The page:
Other readability formulas work great when you’re writing a narrative. What about when you’re not, and how can the FORCAST formula help you analyze incomplete sentences?
What is the FORCAST formula?
The FORCAST formula is a calculation designed to analyze technical documents, training manuals, forms and surveys.
The mathematical formula is:
Grade level = 20 − (N / 10)
Where N = number of single-syllable words in a 150-word sample.
It’s a unique readability formula. Unlike most other readability formulas, it doesn’t rely on complete sentences for its analysis.
It does this by only using a vocabulary element.
It’s recommended for technical training material and surveys, questionnaires or multiple question tests.
Unlike the many other algorithms we offer, it was not designed for school material. This is because it can’t calculate below a fifth-grade level of comprehension.
Where did the FORCAST formula come from?
In the 70s, new readability formulas became as popular as flares, platforms and Fleetwood Mac.
FORCAST was one of the outcomes of this trend. It was the result of a study carried out by The Human Resources Research Organisation of Alexandria, Virginia - HumRRO - in 1973.
HumRRO was originally founded to conduct research and develop tools for the US army.
They wanted to find a unique readability solution. One which would allow the army to improve their training documents for new and less skilled personnel.
FORCAST was a great solution for functional literacy in non-narrative materials.
Non-narrative includes surveys, questionnaires and multiple-choice tests.
Researcher Thomas Sticht received Unesco's Mahatma Gandhi Medal after his contribution to the research.
He was passionate about functional context theory. His research helped adult learners accomplish difficult tasks more quickly.
When is FORCAST most useful?
FORCAST is a formula focused on functional literacy. Unesco defines functional literacy as:
‘The ability to identify, understand, interpret, create, communicate and compute, using printed and written materials associated with varying contexts’.
The aim of functional literacy is to set up individuals for a lifetime of learning. By encouraging simplification, FORCAST empowered trainees to reach their goals.
This highlights the importance of the core principle of readability. Although improving readability helps to craft a text which is easily digestible, readability isn’t just about this.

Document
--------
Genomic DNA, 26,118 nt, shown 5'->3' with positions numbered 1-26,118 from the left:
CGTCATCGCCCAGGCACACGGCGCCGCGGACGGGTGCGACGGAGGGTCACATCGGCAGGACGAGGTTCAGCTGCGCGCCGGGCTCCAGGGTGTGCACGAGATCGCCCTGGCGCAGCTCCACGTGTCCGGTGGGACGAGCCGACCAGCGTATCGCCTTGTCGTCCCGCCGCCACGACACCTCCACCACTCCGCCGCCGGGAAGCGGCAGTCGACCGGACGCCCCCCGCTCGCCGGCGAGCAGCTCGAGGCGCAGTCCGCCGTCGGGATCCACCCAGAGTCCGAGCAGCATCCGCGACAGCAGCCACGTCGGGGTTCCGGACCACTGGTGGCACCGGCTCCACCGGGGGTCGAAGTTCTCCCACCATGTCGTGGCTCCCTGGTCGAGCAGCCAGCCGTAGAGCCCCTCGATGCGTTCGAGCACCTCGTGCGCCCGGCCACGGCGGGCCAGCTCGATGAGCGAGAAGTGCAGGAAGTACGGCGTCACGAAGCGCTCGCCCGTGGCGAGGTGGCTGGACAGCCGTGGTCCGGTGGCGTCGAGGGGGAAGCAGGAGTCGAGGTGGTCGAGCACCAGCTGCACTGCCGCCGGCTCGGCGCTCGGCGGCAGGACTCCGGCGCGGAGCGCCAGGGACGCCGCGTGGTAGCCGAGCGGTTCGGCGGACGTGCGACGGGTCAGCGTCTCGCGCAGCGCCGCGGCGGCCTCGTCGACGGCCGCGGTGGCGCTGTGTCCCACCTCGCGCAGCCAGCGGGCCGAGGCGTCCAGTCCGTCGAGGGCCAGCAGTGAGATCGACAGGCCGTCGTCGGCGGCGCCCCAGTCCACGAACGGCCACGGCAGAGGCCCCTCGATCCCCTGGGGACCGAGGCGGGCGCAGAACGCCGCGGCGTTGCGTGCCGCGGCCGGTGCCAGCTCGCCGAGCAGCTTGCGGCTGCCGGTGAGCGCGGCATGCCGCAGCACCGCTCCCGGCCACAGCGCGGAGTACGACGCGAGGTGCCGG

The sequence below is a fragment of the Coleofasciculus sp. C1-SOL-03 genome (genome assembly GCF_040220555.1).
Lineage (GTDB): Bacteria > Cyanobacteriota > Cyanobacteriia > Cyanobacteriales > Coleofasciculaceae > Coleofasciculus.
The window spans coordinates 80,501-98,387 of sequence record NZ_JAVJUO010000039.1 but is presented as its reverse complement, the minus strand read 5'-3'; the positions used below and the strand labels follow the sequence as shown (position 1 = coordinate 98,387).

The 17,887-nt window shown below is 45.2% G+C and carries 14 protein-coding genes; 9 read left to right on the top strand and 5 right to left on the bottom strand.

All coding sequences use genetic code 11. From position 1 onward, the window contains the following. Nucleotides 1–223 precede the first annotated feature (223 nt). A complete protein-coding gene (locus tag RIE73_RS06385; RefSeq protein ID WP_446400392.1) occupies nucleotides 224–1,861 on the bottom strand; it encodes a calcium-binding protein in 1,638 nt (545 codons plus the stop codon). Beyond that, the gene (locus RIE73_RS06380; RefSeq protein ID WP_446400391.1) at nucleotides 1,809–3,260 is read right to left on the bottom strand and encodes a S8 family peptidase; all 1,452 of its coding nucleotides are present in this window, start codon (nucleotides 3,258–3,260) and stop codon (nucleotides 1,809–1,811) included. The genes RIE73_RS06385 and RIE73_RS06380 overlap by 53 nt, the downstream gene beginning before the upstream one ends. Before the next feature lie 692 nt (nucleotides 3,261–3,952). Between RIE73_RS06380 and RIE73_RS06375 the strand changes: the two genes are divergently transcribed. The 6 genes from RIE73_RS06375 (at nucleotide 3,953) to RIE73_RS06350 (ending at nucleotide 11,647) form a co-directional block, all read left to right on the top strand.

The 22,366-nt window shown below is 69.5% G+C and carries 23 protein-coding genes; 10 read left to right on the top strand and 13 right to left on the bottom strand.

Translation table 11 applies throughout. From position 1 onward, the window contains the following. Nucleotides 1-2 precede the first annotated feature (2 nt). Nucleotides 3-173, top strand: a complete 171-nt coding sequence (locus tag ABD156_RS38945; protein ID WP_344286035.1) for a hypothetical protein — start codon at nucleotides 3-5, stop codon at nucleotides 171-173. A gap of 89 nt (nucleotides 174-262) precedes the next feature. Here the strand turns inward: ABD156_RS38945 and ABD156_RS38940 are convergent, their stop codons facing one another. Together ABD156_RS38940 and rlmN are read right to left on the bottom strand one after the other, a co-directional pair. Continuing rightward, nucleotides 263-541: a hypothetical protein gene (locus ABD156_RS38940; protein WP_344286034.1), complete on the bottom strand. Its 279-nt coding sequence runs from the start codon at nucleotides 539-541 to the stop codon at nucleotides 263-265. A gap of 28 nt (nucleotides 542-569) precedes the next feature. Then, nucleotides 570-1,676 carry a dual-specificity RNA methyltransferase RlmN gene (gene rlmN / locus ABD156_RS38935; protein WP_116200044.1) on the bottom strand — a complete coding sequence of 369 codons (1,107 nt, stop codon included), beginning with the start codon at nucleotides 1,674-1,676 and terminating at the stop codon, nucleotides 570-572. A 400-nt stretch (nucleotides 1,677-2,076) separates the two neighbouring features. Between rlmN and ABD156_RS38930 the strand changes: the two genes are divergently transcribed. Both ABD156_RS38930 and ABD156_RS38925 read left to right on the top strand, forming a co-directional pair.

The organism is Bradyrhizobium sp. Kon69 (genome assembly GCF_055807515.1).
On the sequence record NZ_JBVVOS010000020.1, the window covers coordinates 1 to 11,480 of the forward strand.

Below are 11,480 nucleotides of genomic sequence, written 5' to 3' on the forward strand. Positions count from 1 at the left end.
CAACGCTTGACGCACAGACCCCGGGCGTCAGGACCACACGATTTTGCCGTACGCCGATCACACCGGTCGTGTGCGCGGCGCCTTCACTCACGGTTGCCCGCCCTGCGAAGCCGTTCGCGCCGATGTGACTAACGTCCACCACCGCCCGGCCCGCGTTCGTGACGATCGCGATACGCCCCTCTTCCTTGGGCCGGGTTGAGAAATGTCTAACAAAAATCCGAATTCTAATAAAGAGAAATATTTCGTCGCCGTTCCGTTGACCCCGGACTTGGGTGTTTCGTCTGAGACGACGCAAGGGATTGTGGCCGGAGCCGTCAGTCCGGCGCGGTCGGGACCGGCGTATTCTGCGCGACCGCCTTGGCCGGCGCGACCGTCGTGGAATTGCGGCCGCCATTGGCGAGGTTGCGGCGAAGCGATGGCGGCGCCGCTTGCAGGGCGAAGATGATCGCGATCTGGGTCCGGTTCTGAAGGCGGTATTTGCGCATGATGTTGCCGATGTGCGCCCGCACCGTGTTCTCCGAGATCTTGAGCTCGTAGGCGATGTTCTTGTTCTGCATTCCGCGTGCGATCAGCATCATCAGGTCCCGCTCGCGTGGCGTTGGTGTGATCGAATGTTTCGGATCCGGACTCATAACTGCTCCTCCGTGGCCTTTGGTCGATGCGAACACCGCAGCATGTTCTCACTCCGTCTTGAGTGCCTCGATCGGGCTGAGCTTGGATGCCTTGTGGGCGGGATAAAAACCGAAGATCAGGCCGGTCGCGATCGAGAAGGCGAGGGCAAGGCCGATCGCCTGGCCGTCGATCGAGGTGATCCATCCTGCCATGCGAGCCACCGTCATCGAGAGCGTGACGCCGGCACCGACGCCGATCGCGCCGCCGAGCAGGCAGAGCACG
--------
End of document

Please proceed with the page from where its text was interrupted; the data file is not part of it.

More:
In a training context, it’s also about empowering the trainee to overcome challenges. This is much easier without unnecessary road-blocks such as convoluted language.
Readability also ultimately saves time and money for the company producing the material.
Because it’s easy to use and helped them to write publications which were easier to understand, the US Air Force officially approved FORCAST as a tool in the late 70s.
If it’s good enough for the US Air Force, it’s certainly an asset to any technical writer. It’s also an invaluable tool for any individual or company writing a questionnaire.
Let’s say you’re creating a survey for your customers to see if you can glean some insight on why they do business with you.
You want to use the survey to discover pain points. You also want to know what customers love about your product or service.
What use is your survey if some of your questions have ambiguities due to their lack of clarity? If your survey isn’t readable, the results of your survey aren’t reliable.
The validity depends on how well your reader can relate to and understand your questions and statements.
Think of it as a comprehension test - your reader is given a passage of text, then asked to respond to it.
By using the FORCAST formula, you can make sure you’re writing in plain, functional language. This will help your reader to understand your text more quickly so they can give you a fully informed response.
When writing multiple choice questions, you can rely on FORCAST to still analyze any incomplete or fragmented sentences accurately.
You don’t need to write narratively or in complete sentences for this formula to calculate correctly.
How can I get my FORCAST grade?
Similarly to many readability formulas, the FORCAST readability formula is interpreted as a US education grade.
You can view it in the list of readability grade levels on the right-hand side of the ReadablePro tool.
You can use any of the following methods to discover your FORCAST grade:
- Go to readable tools → score text and type or paste text into the text box
- Go to readable tools → score text files - word, pdf - and upload a file for scoring
- Score an URL by going to readable tools → score an URL or bulk score URLs
- Audit your website for readability by clicking on select or add a new website. This indexes every page on your site
Because it doesn’t measure sentence length, don’t be surprised if the FORCAST formula differs a little from other formulas. This is particularly apparent if you have a lot of tables and lists in your text.
The FORCAST result is interpreted to a grade in line with the US education system. But, FORCAST may run higher than a formula such as Flesch Kincaid if you’re not writing for the general public.
If you’re a technical writer, keep in mind that a higher portion of your writing will be necessary terminology than general writing.
So don’t be discouraged - many readability formulas are designed for uses including education. Their grades have wider parameters.
We recommend aiming for a FORCAST grade of 9-10.
If you’re writing a document where tables and lists are a concern, FORCAST could be the formula for you. Give it a try today and see if your material keeps your audience in mind.